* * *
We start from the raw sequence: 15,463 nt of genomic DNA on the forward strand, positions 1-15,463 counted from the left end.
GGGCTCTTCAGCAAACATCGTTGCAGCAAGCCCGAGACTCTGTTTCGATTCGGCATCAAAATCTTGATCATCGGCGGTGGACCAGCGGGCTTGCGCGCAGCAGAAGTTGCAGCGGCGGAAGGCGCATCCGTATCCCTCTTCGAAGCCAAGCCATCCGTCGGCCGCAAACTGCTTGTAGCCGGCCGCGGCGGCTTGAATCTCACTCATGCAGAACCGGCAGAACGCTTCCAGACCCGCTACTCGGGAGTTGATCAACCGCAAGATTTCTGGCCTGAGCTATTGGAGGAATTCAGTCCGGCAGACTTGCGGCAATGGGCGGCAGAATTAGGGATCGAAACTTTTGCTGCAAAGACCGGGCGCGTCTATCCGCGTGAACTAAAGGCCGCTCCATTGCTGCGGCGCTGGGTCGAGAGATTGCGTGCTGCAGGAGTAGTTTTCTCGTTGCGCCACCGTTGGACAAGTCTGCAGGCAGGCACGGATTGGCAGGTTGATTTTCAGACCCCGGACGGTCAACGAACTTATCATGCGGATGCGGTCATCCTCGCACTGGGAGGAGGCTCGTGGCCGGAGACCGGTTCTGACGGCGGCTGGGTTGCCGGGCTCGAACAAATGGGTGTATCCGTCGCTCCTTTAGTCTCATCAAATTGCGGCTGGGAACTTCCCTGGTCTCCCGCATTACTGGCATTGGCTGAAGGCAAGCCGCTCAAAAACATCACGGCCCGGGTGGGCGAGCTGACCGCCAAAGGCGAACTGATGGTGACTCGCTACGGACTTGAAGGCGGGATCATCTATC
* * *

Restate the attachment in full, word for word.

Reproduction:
We start from the raw sequence: 15,463 nt of genomic DNA on the forward strand, positions 1-15,463 counted from the left end.
GGGCTCTTCAGCAAACATCGTTGCAGCAAGCCCGAGACTCTGTTTCGATTCGGCATCAAAATCTTGATCATCGGCGGTGGACCAGCGGGCTTGCGCGCAGCAGAAGTTGCAGCGGCGGAAGGCGCATCCGTATCCCTCTTCGAAGCCAAGCCATCCGTCGGCCGCAAACTGCTTGTAGCCGGCCGCGGCGGCTTGAATCTCACTCATGCAGAACCGGCAGAACGCTTCCAGACCCGCTACTCGGGAGTTGATCAACCGCAAGATTTCTGGCCTGAGCTATTGGAGGAATTCAGTCCGGCAGACTTGCGGCAATGGGCGGCAGAATTAGGGATCGAAACTTTTGCTGCAAAGACCGGGCGCGTCTATCCGCGTGAACTAAAGGCCGCTCCATTGCTGCGGCGCTGGGTCGAGAGATTGCGTGCTGCAGGAGTAGTTTTCTCGTTGCGCCACCGTTGGACAAGTCTGCAGGCAGGCACGGATTGGCAGGTTGATTTTCAGACCCCGGACGGTCAACGAACTTATCATGCGGATGCGGTCATCCTCGCACTGGGAGGAGGCTCGTGGCCGGAGACCGGTTCTGACGGCGGCTGGGTTGCCGGGCTCGAACAAATGGGTGTATCCGTCGCTCCTTTAGTCTCATCAAATTGCGGCTGGGAACTTCCCTGGTCTCCCGCATTACTGGCATTGGCTGAAGGCAAGCCGCTCAAAAACATCACGGCCCGGGTGGGCGAGCTGACCGCCAAAGGCGAACTGATGGTGACTCGCTACGGACTTGAAGGCGGGATCATCTATC